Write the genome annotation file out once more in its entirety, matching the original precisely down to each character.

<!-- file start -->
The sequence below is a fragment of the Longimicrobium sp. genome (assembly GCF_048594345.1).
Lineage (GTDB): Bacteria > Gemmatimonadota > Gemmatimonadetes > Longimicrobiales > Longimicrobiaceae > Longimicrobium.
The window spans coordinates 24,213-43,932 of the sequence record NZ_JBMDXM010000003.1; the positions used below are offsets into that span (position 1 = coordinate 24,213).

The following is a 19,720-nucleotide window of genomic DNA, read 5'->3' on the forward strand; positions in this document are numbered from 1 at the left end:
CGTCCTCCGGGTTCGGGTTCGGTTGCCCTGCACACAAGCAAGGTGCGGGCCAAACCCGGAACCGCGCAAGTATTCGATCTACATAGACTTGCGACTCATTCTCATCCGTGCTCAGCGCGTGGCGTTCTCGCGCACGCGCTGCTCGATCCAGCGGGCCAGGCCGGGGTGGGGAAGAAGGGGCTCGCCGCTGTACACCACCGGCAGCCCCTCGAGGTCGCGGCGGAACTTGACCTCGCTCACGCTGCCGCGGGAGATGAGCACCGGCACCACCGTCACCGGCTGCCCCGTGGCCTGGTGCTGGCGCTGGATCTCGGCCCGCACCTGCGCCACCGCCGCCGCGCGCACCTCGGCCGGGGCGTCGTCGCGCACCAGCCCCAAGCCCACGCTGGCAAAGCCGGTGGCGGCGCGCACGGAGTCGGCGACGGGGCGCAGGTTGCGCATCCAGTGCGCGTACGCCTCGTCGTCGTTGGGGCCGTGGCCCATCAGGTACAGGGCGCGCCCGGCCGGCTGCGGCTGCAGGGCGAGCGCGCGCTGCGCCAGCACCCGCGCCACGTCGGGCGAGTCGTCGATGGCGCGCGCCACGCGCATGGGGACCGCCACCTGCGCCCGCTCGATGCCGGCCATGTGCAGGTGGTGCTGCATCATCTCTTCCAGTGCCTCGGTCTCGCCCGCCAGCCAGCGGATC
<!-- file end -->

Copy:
The sequence below is a fragment of the Longimicrobium sp. genome (assembly GCF_048594345.1).
Lineage (GTDB): Bacteria > Gemmatimonadota > Gemmatimonadetes > Longimicrobiales > Longimicrobiaceae > Longimicrobium.
The window spans coordinates 24,213-43,932 of the sequence record NZ_JBMDXM010000003.1; the positions used below are offsets into that span (position 1 = coordinate 24,213).

The following is a 19,720-nucleotide window of genomic DNA, read 5'->3' on the forward strand; positions in this document are numbered from 1 at the left end:
CGTCCTCCGGGTTCGGGTTCGGTTGCCCTGCACACAAGCAAGGTGCGGGCCAAACCCGGAACCGCGCAAGTATTCGATCTACATAGACTTGCGACTCATTCTCATCCGTGCTCAGCGCGTGGCGTTCTCGCGCACGCGCTGCTCGATCCAGCGGGCCAGGCCGGGGTGGGGAAGAAGGGGCTCGCCGCTGTACACCACCGGCAGCCCCTCGAGGTCGCGGCGGAACTTGACCTCGCTCACGCTGCCGCGGGAGATGAGCACCGGCACCACCGTCACCGGCTGCCCCGTGGCCTGGTGCTGGCGCTGGATCTCGGCCCGCACCTGCGCCACCGCCGCCGCGCGCACCTCGGCCGGGGCGTCGTCGCGCACCAGCCCCAAGCCCACGCTGGCAAAGCCGGTGGCGGCGCGCACGGAGTCGGCGACGGGGCGCAGGTTGCGCATCCAGTGCGCGTACGCCTCGTCGTCGTTGGGGCCGTGGCCCATCAGGTACAGGGCGCGCCCGGCCGGCTGCGGCTGCAGGGCGAGCGCGCGCTGCGCCAGCACCCGCGCCACGTCGGGCGAGTCGTCGATGGCGCGCGCCACGCGCATGGGGACCGCCACCTGCGCCCGCTCGATGCCGGCCATGTGCAGGTGGTGCTGCATCATCTCTTCCAGTGCCTCGGTCTCGCCCGCCAGCCAGCGGATC